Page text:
Metal Brigade Tactics
Developer: Busking Software
Publisher: Busking Software
Genre: Tactical RPG
Release Date: 09/20/2010
Metal Brigade Tactics is a strategy role playing game involving mechs. Made by independent developer Busking Software, this is a game that could easily fly under the radar of most gamers. Thanks to a late night exploration session and giving the demo a try, I decided to give MBT a full play and a review. My love for small, independent PC developers strikes again.
You are a VA (Vertical Armor) pilot fighting for the Alliance. The Coalition is your enemy and both sides are fighting for an island. A cease fire is suddenly announced and your unit is told to stand down. The commanding officer scoffs at this and rushes to attack the coalition forces. A secret Special Forces lady in another VA tells you to trust her and stop your CO. Once you slag your CO, the real story begins. You will be hunted, hounded and hoping to find out the truth. Experimental VAs, weird doctor pilot guys, and a crazy Coalition dog will make appearances as you find out why you were branded a traitor.
Sure, this is not great pathos but it works and gets you into the world quickly.
Story Rating: Mediocre
While the rendering of the individual mechs are nice looking (they are done by one Everton Richards, an artist the developers found on via Flickr), the rest of the graphics are there simply to give you some sort of visuals. The game looks good for the level of eye candy they sought to achieve, which is not all that candy-like at all. The lower-fi graphics give MBT a grittier feel. They work well and do what they are supposed to do. That’s all I really ask of graphics anyhow.
Graphics Rating: Mediocre
There is not a world class soundtrack in this game, but the battle noises really had my blood pumping. The explosion noises made losses hurt and kills satisfying. The sparse music that is used in the opening menu and mid-mission upkeep interface are okay. I tended to use my own music as a soundtrack. Addition by subtraction.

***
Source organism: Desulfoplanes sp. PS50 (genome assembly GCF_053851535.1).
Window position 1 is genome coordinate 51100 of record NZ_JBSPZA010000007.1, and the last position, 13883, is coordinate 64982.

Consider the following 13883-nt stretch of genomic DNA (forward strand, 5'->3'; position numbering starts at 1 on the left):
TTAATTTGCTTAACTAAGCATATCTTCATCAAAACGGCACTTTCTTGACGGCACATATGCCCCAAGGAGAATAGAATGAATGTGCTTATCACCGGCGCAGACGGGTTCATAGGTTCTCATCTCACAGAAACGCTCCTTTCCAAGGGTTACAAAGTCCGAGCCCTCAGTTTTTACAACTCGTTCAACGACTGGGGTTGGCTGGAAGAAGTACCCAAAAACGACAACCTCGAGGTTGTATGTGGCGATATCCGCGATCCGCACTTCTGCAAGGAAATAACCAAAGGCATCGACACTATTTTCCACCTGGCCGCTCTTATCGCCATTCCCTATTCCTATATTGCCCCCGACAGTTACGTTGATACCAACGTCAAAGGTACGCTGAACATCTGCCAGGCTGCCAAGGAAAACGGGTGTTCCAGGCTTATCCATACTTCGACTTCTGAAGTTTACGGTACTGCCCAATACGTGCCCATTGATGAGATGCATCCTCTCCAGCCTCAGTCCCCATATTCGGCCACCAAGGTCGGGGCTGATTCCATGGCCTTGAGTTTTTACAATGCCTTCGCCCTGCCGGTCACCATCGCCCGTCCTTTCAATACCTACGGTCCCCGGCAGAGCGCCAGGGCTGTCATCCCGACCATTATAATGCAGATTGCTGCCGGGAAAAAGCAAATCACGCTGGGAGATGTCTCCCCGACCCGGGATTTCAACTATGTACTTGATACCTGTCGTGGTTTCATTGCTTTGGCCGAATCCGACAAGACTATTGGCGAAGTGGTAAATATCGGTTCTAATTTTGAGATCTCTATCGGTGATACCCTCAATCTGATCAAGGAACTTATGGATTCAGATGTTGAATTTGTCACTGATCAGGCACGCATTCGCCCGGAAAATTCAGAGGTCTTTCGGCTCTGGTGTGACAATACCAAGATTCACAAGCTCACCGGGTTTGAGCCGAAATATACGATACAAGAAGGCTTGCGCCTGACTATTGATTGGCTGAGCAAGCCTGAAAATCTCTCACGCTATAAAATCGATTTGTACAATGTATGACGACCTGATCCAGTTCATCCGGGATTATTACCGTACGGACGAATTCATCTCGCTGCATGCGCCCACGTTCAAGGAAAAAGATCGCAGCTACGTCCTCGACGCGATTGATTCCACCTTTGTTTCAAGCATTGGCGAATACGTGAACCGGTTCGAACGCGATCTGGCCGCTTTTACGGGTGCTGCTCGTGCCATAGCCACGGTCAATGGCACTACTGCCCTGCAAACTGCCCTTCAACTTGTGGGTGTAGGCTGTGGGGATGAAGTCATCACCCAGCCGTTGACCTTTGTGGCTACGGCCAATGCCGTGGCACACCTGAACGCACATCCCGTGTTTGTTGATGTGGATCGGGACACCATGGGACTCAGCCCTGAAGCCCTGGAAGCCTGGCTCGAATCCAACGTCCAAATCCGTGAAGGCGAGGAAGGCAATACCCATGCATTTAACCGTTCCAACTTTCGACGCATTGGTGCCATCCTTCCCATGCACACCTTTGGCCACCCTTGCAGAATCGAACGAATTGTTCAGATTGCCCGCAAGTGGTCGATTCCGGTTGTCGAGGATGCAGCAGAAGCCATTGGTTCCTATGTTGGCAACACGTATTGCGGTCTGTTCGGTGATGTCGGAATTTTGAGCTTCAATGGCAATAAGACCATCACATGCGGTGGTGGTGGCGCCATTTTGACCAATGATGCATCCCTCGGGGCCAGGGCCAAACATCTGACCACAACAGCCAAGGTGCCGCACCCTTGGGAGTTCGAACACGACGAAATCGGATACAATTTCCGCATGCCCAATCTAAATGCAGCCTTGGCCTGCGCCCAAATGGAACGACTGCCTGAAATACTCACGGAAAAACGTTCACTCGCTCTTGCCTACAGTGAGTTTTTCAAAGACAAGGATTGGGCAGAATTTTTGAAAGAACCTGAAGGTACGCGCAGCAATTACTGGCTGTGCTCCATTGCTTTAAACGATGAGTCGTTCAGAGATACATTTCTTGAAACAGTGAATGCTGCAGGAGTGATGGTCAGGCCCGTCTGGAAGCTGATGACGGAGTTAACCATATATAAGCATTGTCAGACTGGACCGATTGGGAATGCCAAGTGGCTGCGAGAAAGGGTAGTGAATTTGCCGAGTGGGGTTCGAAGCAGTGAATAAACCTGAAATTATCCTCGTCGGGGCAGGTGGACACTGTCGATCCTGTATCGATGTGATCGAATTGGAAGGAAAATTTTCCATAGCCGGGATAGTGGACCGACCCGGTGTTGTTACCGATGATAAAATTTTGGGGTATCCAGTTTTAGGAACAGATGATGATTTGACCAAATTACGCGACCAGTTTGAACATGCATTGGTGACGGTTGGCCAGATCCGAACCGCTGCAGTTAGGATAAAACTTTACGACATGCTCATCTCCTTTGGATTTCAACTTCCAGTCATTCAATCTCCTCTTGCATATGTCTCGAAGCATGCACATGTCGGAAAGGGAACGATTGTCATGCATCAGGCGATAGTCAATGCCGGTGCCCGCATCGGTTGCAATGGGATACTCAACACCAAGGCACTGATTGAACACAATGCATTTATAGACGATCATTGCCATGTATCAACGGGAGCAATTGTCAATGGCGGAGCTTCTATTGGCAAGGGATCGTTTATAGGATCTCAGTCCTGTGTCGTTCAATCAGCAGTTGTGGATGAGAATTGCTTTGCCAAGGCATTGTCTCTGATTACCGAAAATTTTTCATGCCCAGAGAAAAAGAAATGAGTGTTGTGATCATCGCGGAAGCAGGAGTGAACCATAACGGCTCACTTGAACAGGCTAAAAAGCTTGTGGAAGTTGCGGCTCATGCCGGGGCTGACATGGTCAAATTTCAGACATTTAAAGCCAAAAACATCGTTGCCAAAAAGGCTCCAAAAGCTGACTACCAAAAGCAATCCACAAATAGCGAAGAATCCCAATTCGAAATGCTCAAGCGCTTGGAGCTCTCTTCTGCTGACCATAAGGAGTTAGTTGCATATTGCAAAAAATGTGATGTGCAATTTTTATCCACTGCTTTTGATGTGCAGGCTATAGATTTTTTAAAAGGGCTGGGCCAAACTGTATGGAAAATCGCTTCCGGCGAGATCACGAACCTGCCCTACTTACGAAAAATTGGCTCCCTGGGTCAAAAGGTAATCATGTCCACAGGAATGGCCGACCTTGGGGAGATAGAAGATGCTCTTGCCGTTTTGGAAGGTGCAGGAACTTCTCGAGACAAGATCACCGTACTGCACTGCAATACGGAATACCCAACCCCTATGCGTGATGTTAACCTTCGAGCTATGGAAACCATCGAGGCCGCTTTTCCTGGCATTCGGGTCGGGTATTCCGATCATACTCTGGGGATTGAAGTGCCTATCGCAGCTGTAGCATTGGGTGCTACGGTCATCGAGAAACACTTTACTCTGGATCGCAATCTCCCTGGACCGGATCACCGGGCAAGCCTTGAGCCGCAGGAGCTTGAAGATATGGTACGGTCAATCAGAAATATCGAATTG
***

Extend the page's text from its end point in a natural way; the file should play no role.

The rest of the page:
Sound Rating: Mediocre
Control and Gameplay
The entire being of Metal Brigade Tactics is tactical combat. While you have some shopping options for additional Vertical Armors (the name of mechs in the MBT universe) as well as extra weapons (since once you lose a VA you lose it, its weapons and its add-ons), the game tries to get you through the non-tactical combat segments as quickly as possible.
The game itself is smooth, with nary a load time in sight and an eerie quiet that lends itself to concentrating on the task at hand. The first couple of missions are given to you without any choice. After those though, you get the choice to do missions in any order you want. I found that this could be a dangerous proposition because some missions provide you with new pilots who come with new mechs that can really help you in future spots. The order you do them in really determines how hard or easy the game will unfold for you.
Earlier VAs are weaker than ones that you find as you progress and you can get stuck if you end up having to buy new VAs often. This is not a real problem to me because there are ways to do missions in order to beat the opposition’s better VAs. Your VAs can have upgrades given to them in two slots – either true upgrades that add more to the output, defense or movement to a VA, or through extra ammo or repair kits. The limit of two upgrade/inventory slots per VA makes a choice between extra damage or an in combat heal nothing to sneeze at when approaching a tough fight.
Vertical Armors have two weapon slots, and the weapons have a paper-rock-scissors mechanic: rapid fire weapons (machine guns) are weaker against single shot weapons (rifles/melee) which are weaker against missiles and those in turn are weaker than rapid fire weapons. This makes equipping your mechs and selecting which kind of weapon to select use a bit of thinking. There is artillery, through mortar using VAs, which adds another level of thinking to your basic attack strategy. Since the artillery does not hurt friendly units, luring enemies to attack is a viable tactic.